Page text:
1. Thinking In Color – A Conversation with Bill Armstrong and W.M. Hunt – Part 2

    32:25

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    On March 18, 2012, acclaimed art photographer Bill Armstrong, and collector, curator, and consultant W. M. Hunt presented a lively conversation on color photography. Taking inspiration from the book I Send You This Cadmium Red, which features correspondence between critic John Berger and artist John Christie, Hunt and Armstrong have initiated a dialogue about color in photography. Starting with Armstrong’s technical overview of color photography and its history, as well as Hunt’s observations about color and its empathic power, the exchange was a means for the longtime friends to challenge each other through their ideas.

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    • Thinking In Color – A Conversation with Bill Armstrong and W.M. Hunt

      32:19

      from Aperture Foundation / Added

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      On March 18, 2012, acclaimed art photographer Bill Armstrong, and collector, curator, and consultant W. M. Hunt presented a lively conversation on color photography. Taking inspiration from the book I Send You This Cadmium Red, which features correspondence between critic John Berger and artist John Christie, Hunt and Armstrong have initiated a dialogue about color in photography. Starting with Armstrong’s technical overview of color photography and its history, as well as Hunt’s observations about color and its empathic power, the exchange was a means for the longtime friends to challenge each other through their ideas. Throughout their conversation at Aperture, Armstrong and Hunt offered thoughts about how color behaves, read from some of their written exchanges with each other, and took the audience on an unexpected and fresh journey through interpreting color in photographs. In 2011, Aperture published The Unseen Eye: Photographs from the Unconscious, a catalog of anti-portraiture, amassed over the course of thirty years by W. M. Hunt, which includes works by masters such as Richard Avedon, Diane Arbus, Imogen Cunningham, William Klein, Robert Mapplethorpe, and Robert Frank. Bill Armstrong was featured in The Edge of Vision: The Rise of Abstraction in Photography (Aperture, 2009), author Lyle Rexer's examination of abstraction at pivotal moments in photography.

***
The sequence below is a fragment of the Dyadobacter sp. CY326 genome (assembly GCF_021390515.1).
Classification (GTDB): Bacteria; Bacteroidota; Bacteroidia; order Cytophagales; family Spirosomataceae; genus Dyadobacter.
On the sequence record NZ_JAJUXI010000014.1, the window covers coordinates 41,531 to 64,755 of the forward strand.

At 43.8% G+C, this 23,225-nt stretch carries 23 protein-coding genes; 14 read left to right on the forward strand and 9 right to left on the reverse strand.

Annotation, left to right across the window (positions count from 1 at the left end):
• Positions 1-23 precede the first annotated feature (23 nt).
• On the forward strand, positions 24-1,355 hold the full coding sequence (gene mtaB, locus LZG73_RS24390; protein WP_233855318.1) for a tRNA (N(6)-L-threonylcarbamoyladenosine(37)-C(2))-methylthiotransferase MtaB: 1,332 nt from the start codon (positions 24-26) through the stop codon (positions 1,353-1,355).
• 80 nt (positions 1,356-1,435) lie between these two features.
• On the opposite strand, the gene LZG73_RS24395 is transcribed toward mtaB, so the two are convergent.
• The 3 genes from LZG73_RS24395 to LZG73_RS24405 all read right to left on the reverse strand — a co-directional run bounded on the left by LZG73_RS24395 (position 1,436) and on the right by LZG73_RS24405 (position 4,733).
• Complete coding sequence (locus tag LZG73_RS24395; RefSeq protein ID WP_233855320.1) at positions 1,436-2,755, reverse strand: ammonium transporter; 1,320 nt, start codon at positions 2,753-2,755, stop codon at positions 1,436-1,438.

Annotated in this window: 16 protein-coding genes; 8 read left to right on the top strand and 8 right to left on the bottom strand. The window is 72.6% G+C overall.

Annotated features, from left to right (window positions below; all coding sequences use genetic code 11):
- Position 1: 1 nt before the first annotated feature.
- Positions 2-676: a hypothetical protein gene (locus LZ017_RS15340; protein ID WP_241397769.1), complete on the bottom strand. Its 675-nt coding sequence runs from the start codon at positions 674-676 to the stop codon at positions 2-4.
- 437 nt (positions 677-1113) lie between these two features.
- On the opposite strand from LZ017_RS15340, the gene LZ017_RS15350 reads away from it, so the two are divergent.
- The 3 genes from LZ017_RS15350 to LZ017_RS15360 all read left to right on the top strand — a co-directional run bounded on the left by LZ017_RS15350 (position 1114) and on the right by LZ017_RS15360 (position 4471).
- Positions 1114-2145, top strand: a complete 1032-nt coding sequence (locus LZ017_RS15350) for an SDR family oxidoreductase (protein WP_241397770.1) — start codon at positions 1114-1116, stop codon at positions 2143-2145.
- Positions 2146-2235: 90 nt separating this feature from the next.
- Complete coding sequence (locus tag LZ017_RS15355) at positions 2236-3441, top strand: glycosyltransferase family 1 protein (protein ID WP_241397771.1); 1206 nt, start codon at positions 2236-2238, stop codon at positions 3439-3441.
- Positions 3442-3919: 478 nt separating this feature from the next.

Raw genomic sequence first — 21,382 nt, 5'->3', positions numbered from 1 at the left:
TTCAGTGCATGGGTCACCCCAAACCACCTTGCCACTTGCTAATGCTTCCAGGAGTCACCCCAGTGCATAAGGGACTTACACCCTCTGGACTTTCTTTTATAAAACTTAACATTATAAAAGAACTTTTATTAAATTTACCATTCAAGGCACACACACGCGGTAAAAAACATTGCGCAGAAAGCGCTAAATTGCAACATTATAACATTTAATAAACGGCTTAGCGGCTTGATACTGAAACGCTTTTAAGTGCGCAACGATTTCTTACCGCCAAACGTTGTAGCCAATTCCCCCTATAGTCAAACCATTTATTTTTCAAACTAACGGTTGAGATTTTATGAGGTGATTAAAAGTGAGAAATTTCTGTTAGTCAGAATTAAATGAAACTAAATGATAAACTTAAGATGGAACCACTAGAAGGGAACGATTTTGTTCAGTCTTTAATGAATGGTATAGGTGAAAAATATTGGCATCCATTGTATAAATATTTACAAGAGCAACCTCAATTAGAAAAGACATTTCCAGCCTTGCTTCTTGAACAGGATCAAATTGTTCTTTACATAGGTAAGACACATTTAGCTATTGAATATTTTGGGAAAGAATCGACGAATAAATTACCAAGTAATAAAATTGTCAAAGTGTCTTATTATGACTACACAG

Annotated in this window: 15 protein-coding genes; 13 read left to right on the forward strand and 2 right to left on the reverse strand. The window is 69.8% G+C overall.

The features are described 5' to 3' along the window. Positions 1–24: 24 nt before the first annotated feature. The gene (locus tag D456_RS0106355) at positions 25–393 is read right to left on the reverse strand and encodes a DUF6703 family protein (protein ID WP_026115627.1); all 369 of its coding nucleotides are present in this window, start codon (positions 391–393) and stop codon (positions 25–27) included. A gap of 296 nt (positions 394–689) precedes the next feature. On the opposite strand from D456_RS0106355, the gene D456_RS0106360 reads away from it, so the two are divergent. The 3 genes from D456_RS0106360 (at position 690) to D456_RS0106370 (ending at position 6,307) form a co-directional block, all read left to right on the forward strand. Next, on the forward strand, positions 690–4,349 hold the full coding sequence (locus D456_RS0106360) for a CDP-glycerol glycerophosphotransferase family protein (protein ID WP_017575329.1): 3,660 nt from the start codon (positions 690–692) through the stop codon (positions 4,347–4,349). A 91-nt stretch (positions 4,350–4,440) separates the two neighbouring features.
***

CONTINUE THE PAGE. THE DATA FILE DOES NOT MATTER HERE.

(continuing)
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      • Bill Armstrong: The Edge of Vision Interview Series

        08:15

        from Aperture Foundation / Added

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        Bill Armstrong puts in context his Mandala #450 piece included in the Aperture exhibition, "The Edge of Vision: Abstraction in Contemporary Photography" with his Infinity series of abstract blurred meditative images that he has been working on for the past twelve years. Going through his work since the 1980’s, Armstrong explains why he uses blurring as a process and his “painterly approach to photography.” At the end, he also introduces his new video work. This clip is part of the series of video interviews including the curator, Lyle Rexer, and artists from the exhibition on view at Aperture Gallery, "The Edge of Vision: Abstraction in Contemporary Photography" from May 15 to July 16, 2009. From the beginning, abstraction has been intrinsic to photography, and its persistent popularity reveals much about the medium. The Edge of Vision, curated by Lyle Rexer, showcases the work of nineteen international contemporary photographers who base their practice in some form of abstraction from highly conceptual to more documentary approaches. The works explore diverse aspects of the photographic experience, including the chemistry of traditional photography, the direct capture of light without a camera, temporal extensions, digital sampling of found images, radical cropping, and various deliberate destabilizations of photographic reference. This abstract use of photography often combines other mediums such as painting, sculpture, drawing or video. All artists join a broad contemporary trend to look critically and freshly at a medium commonly considered transparent. The exhibition is accompanied by a new book, "The Edge of Vision: The Rise of Abstraction in Photography" by Lyle Rexer (Aperture, May 2009). Illustrated with more than 150 images, this unprecedented and highly anticipated book documents this phenomenon internationally from the early days of the medium through the present day.

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